Luxury in the Cambodian wilderness

This wilderness camp is redefining luxury in Asia

Top hotel designer Bill Bensley rips up the rule book at this Cambodian tented camp.

Words by Ute Junker

Photos supplied


Bill Bensley is done with luxury. That news will distress the travellers who flock to the luxurious hotels he has created in some of Asia’s most beautiful destinations, including Rosewood Luang Prabang, The Siam Bangkok and Hotel de la Coupole in Sapa, Vietnam. Fortunately for Bensley’s legions of fans – those who love waking up in his high-concept hotels, where local traditions are given a baroque twist and where every time you turn a corner you get hit with another big dose of wow – Bensley’s idea of dialling down the luxury still delivers an unforgettable experience.

Just getting to the Shinta Mani Wild tented camp in the Cambodian jungle is an adventure. After a three-hour drive from Phnomh Penh, my personal butler leads me through the trees to a tall wooden tower. We climb all the way to the top, where I am strapped into a harness in order to zip line into the resort.

It is a spectacular way to arrive, speeding over the treetops and a small waterfall. From here, it just gets better. Guests are encouraged to throw themselves into the jungle experience, with activities include kayaking along the river, discovering the dozens of species of wild orchid that flourish here, or even hopping on the back of a motorbike to join rangers on anti-poaching patrols in the heart of the jungle. Those who prefer lounging around are also catered to, with unlimited spa treatments included in the room rate and tents that are designed for indulgence.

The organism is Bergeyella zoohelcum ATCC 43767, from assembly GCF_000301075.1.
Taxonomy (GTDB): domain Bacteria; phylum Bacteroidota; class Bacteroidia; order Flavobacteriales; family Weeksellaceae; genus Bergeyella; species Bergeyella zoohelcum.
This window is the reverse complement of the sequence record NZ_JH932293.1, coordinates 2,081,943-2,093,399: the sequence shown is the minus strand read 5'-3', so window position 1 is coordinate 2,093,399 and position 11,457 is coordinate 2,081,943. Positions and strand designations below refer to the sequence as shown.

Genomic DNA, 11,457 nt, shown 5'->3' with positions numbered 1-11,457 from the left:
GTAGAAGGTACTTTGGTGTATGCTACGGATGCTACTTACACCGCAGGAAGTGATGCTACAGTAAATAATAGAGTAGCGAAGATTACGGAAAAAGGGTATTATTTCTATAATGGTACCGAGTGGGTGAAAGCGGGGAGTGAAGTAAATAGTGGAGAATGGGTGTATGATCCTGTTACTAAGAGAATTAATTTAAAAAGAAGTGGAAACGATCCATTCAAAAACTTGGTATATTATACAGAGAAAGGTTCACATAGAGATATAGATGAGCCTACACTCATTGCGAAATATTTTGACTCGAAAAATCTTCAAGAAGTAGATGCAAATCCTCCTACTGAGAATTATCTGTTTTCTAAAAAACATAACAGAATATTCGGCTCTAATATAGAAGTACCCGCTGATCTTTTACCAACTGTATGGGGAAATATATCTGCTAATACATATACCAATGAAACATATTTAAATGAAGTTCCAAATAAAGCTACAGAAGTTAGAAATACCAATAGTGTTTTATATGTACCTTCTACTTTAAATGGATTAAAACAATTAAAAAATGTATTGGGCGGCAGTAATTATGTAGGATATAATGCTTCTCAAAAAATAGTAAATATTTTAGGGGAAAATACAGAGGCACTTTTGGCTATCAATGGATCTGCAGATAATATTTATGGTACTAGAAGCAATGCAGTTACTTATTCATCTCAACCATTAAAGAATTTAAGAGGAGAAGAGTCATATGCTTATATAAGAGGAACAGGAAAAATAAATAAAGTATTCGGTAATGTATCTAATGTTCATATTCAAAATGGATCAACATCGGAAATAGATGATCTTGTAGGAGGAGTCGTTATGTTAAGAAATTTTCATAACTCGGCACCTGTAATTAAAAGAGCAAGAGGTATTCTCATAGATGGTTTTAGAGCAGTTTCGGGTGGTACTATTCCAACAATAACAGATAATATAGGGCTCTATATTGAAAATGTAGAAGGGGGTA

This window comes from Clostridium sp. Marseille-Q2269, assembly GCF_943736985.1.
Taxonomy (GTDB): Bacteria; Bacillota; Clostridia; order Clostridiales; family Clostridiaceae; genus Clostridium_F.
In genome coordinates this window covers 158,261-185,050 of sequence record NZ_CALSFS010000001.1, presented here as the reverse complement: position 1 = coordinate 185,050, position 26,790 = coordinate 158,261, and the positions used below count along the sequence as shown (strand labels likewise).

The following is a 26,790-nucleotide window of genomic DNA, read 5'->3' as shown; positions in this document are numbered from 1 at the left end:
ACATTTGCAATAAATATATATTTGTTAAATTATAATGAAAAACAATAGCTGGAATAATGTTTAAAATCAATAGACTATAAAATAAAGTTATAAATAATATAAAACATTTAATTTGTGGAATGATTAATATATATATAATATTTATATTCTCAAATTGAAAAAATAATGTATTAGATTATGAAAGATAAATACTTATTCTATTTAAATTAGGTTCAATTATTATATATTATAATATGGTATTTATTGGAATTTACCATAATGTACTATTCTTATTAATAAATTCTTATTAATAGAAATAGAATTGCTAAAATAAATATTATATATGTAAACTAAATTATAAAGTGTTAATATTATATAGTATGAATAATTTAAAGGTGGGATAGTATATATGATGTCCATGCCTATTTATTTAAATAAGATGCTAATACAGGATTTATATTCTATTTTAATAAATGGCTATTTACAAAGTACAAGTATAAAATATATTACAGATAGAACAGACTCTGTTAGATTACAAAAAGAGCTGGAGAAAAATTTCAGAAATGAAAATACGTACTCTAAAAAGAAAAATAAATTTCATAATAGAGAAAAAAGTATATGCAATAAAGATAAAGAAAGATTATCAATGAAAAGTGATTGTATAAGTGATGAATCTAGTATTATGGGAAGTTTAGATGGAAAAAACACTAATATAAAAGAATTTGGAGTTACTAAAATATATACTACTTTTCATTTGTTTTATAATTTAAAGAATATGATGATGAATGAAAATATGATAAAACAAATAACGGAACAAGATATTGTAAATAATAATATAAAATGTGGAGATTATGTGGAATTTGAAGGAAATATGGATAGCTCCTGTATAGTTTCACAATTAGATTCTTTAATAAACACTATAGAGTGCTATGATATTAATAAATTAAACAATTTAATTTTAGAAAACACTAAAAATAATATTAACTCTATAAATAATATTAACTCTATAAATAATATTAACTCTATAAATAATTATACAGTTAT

These tents, you must understand, are nothing like the ones you remember from family camping holidays. Located in tree-fringed privacy overlooking the river rapids, each one measures 100 square metres and is stocked with eye-catching vintage furnishings. The real highlight, however, is the expansive deck which features a sofa, a dining table and chairs, a fully stocked complimentary bar and – just in case that wasn’t enough – a roll-lipped bath tub overlooking the river.

To Bensley, however, Shinta Mani Wild is first and foremost a conservation project. The land on which it sits forms a buffer zone between two national parks; Bensley bought the land to ensure it would continue to exist as a wildlife corridor.

“My big thrill in all of this is using hospitality to help folks that need it in a sustainable fashion,” Bensley says. “Virtually none of our Shinta Mani guests know that five per cent of their room rate goes to the admin costs of the Shinta Mani Foundation, which in turn lets us use 100 per cent of the donations that we gather effectively.”

As well as educating his guests about the need to conserve one of Asia’s last wildernesses, Bensley wants Cambodians to understand how precious this resource is, and why it is important to protect it. “This whole Shinta Mani Wild project is, for me, a way to teach Cambodians that conservation is more valuable that extraction.”

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